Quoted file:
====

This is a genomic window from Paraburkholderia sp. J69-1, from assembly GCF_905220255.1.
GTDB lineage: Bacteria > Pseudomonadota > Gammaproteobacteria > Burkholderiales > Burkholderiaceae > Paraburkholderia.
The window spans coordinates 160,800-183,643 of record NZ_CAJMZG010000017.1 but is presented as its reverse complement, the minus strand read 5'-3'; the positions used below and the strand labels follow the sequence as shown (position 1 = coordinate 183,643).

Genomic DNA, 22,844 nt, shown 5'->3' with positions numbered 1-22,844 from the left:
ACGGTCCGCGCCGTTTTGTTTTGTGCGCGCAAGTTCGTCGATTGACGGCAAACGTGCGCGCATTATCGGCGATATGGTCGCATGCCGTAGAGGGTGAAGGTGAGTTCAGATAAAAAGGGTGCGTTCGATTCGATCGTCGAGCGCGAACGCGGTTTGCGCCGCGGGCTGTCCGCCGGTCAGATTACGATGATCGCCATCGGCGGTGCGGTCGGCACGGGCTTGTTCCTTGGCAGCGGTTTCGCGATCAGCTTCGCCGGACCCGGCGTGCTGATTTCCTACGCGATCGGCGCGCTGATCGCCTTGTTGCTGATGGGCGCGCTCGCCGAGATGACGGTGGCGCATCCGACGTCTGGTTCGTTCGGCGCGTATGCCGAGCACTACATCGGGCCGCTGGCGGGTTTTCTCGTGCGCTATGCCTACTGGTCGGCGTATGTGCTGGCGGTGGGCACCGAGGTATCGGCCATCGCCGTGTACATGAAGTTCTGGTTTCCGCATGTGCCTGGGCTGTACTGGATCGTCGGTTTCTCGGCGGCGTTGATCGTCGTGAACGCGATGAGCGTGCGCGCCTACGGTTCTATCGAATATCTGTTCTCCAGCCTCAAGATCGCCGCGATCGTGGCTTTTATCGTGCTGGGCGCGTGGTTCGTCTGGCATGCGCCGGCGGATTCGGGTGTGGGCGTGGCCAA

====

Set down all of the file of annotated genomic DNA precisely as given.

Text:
This is a genomic window from Paraburkholderia sp. J69-1, from assembly GCF_905220255.1.
GTDB lineage: Bacteria > Pseudomonadota > Gammaproteobacteria > Burkholderiales > Burkholderiaceae > Paraburkholderia.
The window spans coordinates 160,800-183,643 of record NZ_CAJMZG010000017.1 but is presented as its reverse complement, the minus strand read 5'-3'; the positions used below and the strand labels follow the sequence as shown (position 1 = coordinate 183,643).

Genomic DNA, 22,844 nt, shown 5'->3' with positions numbered 1-22,844 from the left:
ACGGTCCGCGCCGTTTTGTTTTGTGCGCGCAAGTTCGTCGATTGACGGCAAACGTGCGCGCATTATCGGCGATATGGTCGCATGCCGTAGAGGGTGAAGGTGAGTTCAGATAAAAAGGGTGCGTTCGATTCGATCGTCGAGCGCGAACGCGGTTTGCGCCGCGGGCTGTCCGCCGGTCAGATTACGATGATCGCCATCGGCGGTGCGGTCGGCACGGGCTTGTTCCTTGGCAGCGGTTTCGCGATCAGCTTCGCCGGACCCGGCGTGCTGATTTCCTACGCGATCGGCGCGCTGATCGCCTTGTTGCTGATGGGCGCGCTCGCCGAGATGACGGTGGCGCATCCGACGTCTGGTTCGTTCGGCGCGTATGCCGAGCACTACATCGGGCCGCTGGCGGGTTTTCTCGTGCGCTATGCCTACTGGTCGGCGTATGTGCTGGCGGTGGGCACCGAGGTATCGGCCATCGCCGTGTACATGAAGTTCTGGTTTCCGCATGTGCCTGGGCTGTACTGGATCGTCGGTTTCTCGGCGGCGTTGATCGTCGTGAACGCGATGAGCGTGCGCGCCTACGGTTCTATCGAATATCTGTTCTCCAGCCTCAAGATCGCCGCGATCGTGGCTTTTATCGTGCTGGGCGCGTGGTTCGTCTGGCATGCGCCGGCGGATTCGGGTGTGGGCGTGGCCAA